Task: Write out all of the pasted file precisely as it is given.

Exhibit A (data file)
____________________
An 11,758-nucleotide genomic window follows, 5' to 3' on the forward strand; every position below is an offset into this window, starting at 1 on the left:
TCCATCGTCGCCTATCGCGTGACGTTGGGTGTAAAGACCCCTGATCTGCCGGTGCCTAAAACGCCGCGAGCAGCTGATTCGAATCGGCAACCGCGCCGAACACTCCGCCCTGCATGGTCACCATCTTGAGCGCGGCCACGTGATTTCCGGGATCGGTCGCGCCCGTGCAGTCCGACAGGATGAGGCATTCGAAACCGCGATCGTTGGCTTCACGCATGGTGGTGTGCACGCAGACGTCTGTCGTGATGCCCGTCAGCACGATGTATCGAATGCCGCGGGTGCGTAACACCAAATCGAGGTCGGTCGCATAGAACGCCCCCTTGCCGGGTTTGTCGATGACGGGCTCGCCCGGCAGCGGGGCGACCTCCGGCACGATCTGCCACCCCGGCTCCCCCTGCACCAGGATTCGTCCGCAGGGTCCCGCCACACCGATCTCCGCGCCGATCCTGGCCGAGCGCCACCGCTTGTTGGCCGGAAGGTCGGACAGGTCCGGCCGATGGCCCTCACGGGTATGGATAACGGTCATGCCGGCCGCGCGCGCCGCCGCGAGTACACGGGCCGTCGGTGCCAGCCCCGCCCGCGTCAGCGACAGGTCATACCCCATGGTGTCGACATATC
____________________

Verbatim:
An 11,758-nucleotide genomic window follows, 5' to 3' on the forward strand; every position below is an offset into this window, starting at 1 on the left:
TCCATCGTCGCCTATCGCGTGACGTTGGGTGTAAAGACCCCTGATCTGCCGGTGCCTAAAACGCCGCGAGCAGCTGATTCGAATCGGCAACCGCGCCGAACACTCCGCCCTGCATGGTCACCATCTTGAGCGCGGCCACGTGATTTCCGGGATCGGTCGCGCCCGTGCAGTCCGACAGGATGAGGCATTCGAAACCGCGATCGTTGGCTTCACGCATGGTGGTGTGCACGCAGACGTCTGTCGTGATGCCCGTCAGCACGATGTATCGAATGCCGCGGGTGCGTAACACCAAATCGAGGTCGGTCGCATAGAACGCCCCCTTGCCGGGTTTGTCGATGACGGGCTCGCCCGGCAGCGGGGCGACCTCCGGCACGATCTGCCACCCCGGCTCCCCCTGCACCAGGATTCGTCCGCAGGGTCCCGCCACACCGATCTCCGCGCCGATCCTGGCCGAGCGCCACCGCTTGTTGGCCGGAAGGTCGGACAGGTCCGGCCGATGGCCCTCACGGGTATGGATAACGGTCATGCCGGCCGCGCGCGCCGCCGCGAGTACACGGGCCGTCGGTGCCAGCCCCGCCCGCGTCAGCGACAGGTCATACCCCATGGTGTCGACATATC